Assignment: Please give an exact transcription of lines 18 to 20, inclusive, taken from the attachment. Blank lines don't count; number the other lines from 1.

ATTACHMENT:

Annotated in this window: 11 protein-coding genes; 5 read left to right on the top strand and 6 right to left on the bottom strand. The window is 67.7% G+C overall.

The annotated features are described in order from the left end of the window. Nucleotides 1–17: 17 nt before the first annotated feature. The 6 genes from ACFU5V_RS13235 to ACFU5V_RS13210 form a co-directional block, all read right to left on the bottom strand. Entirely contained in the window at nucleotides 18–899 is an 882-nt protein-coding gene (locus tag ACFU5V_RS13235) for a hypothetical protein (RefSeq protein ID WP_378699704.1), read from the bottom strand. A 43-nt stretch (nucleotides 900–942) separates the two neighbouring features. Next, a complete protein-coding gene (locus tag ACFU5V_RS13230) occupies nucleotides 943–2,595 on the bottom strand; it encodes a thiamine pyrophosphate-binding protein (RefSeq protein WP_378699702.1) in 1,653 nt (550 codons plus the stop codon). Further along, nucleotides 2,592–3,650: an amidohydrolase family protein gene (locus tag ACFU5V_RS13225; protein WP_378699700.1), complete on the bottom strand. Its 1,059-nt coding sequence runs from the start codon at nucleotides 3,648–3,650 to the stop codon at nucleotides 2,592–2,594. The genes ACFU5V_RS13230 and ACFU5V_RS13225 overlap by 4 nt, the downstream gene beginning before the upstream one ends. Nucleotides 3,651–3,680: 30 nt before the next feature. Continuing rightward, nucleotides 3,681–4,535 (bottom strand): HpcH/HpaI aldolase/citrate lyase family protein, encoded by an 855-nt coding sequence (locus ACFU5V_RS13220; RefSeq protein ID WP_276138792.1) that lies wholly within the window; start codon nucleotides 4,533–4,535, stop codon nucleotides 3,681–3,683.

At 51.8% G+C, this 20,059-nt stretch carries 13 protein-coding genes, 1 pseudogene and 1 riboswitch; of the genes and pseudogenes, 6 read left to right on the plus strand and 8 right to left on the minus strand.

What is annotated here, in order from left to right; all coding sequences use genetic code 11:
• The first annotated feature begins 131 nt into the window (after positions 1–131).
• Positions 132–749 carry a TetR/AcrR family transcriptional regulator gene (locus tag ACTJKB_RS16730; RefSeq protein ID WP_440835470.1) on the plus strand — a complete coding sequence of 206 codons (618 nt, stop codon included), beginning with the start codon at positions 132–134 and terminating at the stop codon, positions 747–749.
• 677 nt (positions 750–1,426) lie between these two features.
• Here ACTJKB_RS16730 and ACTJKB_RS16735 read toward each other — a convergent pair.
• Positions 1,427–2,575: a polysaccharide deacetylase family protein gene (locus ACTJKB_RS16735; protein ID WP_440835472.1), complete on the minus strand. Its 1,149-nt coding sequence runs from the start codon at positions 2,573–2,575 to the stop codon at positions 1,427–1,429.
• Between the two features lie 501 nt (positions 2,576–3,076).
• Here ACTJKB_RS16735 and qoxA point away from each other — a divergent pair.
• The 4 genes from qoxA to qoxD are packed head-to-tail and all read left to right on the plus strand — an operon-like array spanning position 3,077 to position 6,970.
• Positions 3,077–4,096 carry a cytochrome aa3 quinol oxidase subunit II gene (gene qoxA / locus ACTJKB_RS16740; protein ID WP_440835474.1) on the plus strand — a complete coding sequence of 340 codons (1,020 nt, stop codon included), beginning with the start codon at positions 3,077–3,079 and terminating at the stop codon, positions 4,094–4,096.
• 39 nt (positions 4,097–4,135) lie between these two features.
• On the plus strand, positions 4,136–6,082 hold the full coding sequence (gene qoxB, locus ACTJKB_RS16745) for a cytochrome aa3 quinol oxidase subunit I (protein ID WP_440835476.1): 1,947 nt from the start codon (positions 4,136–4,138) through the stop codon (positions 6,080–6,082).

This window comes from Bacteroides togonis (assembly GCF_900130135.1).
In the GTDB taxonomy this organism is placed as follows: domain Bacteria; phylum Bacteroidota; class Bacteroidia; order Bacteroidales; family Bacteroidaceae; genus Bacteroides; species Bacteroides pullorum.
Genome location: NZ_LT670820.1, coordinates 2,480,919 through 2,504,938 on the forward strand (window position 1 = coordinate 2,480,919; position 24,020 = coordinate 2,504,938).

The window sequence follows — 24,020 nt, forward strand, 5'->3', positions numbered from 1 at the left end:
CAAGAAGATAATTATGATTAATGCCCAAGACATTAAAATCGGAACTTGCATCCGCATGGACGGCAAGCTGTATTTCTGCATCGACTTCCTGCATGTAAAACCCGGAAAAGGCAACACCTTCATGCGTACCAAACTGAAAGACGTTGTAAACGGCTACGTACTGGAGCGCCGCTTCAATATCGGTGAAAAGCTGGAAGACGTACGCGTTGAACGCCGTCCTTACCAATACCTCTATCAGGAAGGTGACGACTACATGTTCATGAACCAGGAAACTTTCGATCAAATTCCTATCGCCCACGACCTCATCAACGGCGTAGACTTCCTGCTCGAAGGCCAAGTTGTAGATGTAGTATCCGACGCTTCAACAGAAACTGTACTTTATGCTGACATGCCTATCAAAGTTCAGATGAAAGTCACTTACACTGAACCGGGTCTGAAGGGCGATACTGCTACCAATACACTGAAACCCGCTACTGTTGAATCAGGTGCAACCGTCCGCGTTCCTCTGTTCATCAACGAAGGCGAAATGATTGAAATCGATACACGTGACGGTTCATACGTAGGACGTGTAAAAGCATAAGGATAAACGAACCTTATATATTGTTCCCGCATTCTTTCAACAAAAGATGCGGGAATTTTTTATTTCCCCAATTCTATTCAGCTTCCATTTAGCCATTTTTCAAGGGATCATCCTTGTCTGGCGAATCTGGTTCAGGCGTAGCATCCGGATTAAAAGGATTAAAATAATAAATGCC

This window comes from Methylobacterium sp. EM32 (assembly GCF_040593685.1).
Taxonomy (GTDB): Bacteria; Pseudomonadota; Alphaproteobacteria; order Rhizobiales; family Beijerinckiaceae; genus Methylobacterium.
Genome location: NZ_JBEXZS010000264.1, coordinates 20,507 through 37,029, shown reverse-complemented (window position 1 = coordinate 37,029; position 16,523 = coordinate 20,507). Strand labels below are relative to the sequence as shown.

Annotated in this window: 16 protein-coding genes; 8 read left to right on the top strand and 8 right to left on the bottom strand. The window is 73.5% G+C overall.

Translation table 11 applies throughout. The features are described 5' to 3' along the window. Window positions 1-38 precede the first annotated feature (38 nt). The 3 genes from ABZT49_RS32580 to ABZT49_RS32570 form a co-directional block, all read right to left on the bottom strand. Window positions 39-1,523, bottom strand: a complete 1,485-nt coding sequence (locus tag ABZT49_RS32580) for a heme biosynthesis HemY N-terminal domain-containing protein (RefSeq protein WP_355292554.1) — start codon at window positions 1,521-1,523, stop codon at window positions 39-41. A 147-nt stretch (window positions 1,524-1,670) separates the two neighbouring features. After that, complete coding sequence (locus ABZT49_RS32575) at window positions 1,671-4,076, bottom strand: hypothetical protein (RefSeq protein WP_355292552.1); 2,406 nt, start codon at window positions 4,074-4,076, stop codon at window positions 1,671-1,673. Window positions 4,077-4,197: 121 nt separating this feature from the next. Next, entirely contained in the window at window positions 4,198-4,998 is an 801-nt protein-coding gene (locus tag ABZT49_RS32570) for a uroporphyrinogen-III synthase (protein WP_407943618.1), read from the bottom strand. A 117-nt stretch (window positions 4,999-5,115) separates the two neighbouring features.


Genome location: NZ_LT670820.1, coordinates 2,480,919 through 2,504,938 on the forward strand (window position 1 = coordinate 2,480,919; position 24,020 = coordinate 2,504,938).

The window sequence follows — 24,020 nt, forward strand, 5'->3', positions numbered from 1 at the left end:
CAAGAAGATAATTATGATTAATGCCCAAGACATTAAAATCGGAACTTGCATCCGCATGGACGGCAAGCTGTATTTCTGCATCGACTTCCTGCATGTAAAACCCGGAAAAGGCAACACCTTCATGCGTACCAAACTGAAAGACGTTGTAAACGGCTACGTACTGGAGCGCCGCTTCAATATCGGTGAAAAGCTGGAAGACGTACGCGTTGAACGCCGTCCTTACCAATACCTCTATCAGGAAGGTGACGACTACATGTTCATGAACCAGGAAACTTTCGATCAAATTCCTATCGCCCACGACCTCATCAACGGCGTAGACTTCCTGCTCGAAGGCCAAGTTGTAGATGTAGTATCCGACGCTTCAACAGAAACTGTACTTTATGCTGACATGCCTATCAAAGTTCAGATGAAAGTCACTTACACTGAACCGGGTCTGAAGGGCGATACTGCTACCAATACACTGAAACCCGCTACTGTTGAATCAGGTGCAACCGTCCGCGTTCCTCTGTTCATCAACGAAGGCGAAATGATTGAAATCGATACACGTGACGGTTCATACGTAGGACGTGTAAAAGCATAAGGATAAACGAACCTTATATATTGTTCCCGCATTCTTTCAACAAAAGATGCGGGAATTTTTTATTTCCCCAATTCTATTCAGCTTCCATTTAGCCATTTTTCAAGGGATCATCCTTGTCTGGCGAATCTGGTTCAGGCGTAGCATCCGGATTAAAAGGATTAAAATAATAAATGCC